The American research and advisory firm Gartner calls it the Hype Cycle. Emerging tech innovations attract lots of attention, but often fail to live up to their initial promise; a crash inevitably happens and, eventually, a less hyped-up but more sustainable wave emerges.
The bike-sharing industry in Singapore may be about to reach this second wave as new companies emerge out of the initial wreckage of bankruptcies and abandoned operations.
With the exit of the first wave of the players, the market has consolidated to three players – SG Bike, Anywheel, and Moov Technology.
What is different this time? All three are homegrown companies with a direct stake in seeing their model succeed on home soil.
Initial signs also suggest this second wave of companies has learnt from the mistakes of the first.
Unlike a highly scalable platform business model powered by data, such as Facebook or Netflix, there are operations and costs involved with maintaining a tangible asset network of bikes.
The regulatory landscape is also favourable with encouraging conditions that enable long-term growth.
Previous bike-sharing business models were based on creating and rapidly growing the network of users.
However, unlike a highly scalable platform business model powered by data, such as Facebook or Netflix, there are operations and costs involved with maintaining a tangible asset network of bikes.
The bulk of operating costs are physical and localised, making scaling the business more difficult compared to a tech platform with a purely digital play, even though overhead costs can be spread out.
At its peak, there were more than 200,000 shared bicycles on Singapore’s streets. Today, the number of licensed bicycles allowed by the Land Transport Authority is more manageable at 45,000.
What has also changed is the drop in unit cost since licensing fees per bike have been halved. The earlier each bike reaches its cost break-even point, the lower the potential for losses stemming from damages and repairs.
Two of the three current players have said that they are looking at a careful town-by-town, localised expansion approach in specific neighbourhoods like Holland-Bukit Timah and Punggol.
This is sensible because each bike has inherent limits to how far it can travel. The most frequent commuter is likely to ride a bike to connect to a main MRT arterial line or trunk services at a bus stop.
So for operators to determine the optimal cluster of bikes and users in specific areas makes for prudent strategy. The utilisation of each bike could increase substantially given the smaller pool of bikes within each intended area of coverage, and a higher ratio of potential customers per bike.
Starting slowly will also allow companies to first understand customer behaviour and requirements, thereby allocating resources more efficiently.
The second wave of bike-sharing companies has a wider selection of vehicle choice that also include e-bikes and personal mobility devices (PMDs), allowing them to cater to varied customer segments.
The growing market for food delivery has created potential new demand for bike-sharing solutions, especially with the recent ban on e-scooters using footpaths.
As the market for bike-sharing matures, bike-sharing companies could evolve to embrace a business-to-business model, creating partnership and acquisition opportunities. This is already the case for more mature markets. Ride-sharing company Lyft in the US, and Didi in China, have acquired bike sharing companies to broaden their transportation offerings.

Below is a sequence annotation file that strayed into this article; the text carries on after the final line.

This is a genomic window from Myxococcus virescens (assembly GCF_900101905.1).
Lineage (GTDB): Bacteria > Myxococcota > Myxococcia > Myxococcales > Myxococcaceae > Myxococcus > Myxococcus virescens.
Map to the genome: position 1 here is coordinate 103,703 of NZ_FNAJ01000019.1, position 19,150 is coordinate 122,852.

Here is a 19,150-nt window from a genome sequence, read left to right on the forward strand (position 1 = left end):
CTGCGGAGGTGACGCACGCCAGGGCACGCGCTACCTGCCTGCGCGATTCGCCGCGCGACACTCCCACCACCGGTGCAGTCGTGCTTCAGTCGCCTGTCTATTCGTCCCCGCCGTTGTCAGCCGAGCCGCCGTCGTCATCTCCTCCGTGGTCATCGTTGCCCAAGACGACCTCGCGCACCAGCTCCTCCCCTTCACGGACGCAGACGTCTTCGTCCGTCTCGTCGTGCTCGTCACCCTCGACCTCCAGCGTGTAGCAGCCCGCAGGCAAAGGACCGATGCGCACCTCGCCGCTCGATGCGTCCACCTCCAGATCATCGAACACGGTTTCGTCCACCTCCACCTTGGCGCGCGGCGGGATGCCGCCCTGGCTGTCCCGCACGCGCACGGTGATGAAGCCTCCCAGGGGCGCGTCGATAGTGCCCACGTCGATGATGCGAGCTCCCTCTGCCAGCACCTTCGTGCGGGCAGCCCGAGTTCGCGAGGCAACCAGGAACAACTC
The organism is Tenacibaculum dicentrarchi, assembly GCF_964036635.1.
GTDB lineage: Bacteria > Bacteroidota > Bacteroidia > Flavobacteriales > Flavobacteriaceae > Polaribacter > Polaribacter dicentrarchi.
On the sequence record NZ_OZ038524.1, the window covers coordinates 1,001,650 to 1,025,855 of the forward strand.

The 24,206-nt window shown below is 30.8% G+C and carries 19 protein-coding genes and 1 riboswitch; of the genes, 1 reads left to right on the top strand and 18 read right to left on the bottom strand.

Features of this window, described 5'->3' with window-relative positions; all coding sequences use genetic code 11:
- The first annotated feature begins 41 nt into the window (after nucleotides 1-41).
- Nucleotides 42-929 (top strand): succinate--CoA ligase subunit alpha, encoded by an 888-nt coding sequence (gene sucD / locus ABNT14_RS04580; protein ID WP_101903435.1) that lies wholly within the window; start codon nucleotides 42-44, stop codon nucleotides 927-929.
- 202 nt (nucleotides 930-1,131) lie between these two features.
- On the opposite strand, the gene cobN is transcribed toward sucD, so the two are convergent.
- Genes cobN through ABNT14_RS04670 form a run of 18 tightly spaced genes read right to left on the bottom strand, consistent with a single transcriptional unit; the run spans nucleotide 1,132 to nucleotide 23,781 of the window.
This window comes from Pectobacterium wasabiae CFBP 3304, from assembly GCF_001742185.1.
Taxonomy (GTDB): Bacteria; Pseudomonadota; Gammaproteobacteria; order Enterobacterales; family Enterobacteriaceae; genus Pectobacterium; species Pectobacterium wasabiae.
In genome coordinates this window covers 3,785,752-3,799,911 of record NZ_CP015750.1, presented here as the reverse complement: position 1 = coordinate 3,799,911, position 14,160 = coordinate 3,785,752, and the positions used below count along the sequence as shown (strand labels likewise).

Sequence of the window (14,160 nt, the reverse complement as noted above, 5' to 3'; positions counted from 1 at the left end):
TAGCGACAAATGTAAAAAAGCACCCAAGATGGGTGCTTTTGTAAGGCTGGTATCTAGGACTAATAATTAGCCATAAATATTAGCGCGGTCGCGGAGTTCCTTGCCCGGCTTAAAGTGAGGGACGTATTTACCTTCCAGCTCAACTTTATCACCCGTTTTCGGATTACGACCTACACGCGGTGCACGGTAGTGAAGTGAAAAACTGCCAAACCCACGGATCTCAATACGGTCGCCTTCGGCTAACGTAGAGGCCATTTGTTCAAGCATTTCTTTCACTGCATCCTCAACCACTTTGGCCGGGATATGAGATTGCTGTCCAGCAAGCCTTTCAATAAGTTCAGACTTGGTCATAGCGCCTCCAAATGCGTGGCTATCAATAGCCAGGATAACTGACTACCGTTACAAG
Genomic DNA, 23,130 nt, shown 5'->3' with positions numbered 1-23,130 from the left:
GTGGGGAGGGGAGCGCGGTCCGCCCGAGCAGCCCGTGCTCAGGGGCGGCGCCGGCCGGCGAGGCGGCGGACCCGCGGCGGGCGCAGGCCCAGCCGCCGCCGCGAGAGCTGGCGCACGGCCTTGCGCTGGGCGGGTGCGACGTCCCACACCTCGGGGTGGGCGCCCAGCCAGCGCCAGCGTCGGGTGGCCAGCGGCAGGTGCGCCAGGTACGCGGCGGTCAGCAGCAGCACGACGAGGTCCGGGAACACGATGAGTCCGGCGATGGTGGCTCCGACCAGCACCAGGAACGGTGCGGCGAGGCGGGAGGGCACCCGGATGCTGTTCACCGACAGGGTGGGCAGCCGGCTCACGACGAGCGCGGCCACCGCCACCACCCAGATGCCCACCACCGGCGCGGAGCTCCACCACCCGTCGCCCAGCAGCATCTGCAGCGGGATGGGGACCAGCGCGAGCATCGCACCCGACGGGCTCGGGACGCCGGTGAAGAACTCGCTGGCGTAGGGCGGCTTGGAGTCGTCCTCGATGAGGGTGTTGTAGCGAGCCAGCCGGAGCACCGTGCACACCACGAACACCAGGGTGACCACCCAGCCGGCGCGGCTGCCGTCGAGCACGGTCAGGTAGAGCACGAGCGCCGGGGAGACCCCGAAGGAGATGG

In China, bike sharing has also been linked to e-payments, food delivery, and location-based advertising.
With these factors in place, the new wave of bike-sharing companies would have a higher chance of success. However, challenges remain in executing a successful business model.
Shared bikes still have to be parked at designated areas meaning the offered mobility is not door-to-door. Consumer usage rates would depend on the location of these designated areas.
One way to improve accessibility may be to open up unused motorcycle parking lots in industrial, commercial and residential areas for share bikes.
Bike-sharing companies will also have to operate in denser areas to strike a better balance between supply and demand and to reduce the cost of repositioning bicycles.
Another challenge lies in scaling up. Bike-sharing involves ownership of the asset by the operator, and leasing it out in short pockets of time. This is no different from the rental of office space or other properties, where increasing asset utilisation is key to profitability. Each cluster of operations is also fairly independent.
One other major problem firms will need to manage is the difficulty in recouping costs for damage to bikes. Few firms charge deposits, probably as a way to build up market acceptance and adoption, but also given widespread consumer aversion after previous firms such as oBike exited the market without returning the deposits they had taken.
While it remains to be seen whether bike-sharing can succeed in this second round, the signs are promising that this new wave of companies are aware of the potential challenges and are working to address them.
As with personal mobility devices, bicycles in developed cities have become part of urban transportation options, helping to integrate public transportation with the first and last mile commute, and complementing other forms of first- and last-mile travel.
Bike-sharing in Singapore may not be the next unicorn sector that reaps billions in valuation, but may yet end up a sustainable business with profitable companies, given the new regulations coupled with the gradual approach companies are taking.
Perhaps the key limiting factor to growth is how much cycling can be done end-to-end when someone gets on a bike.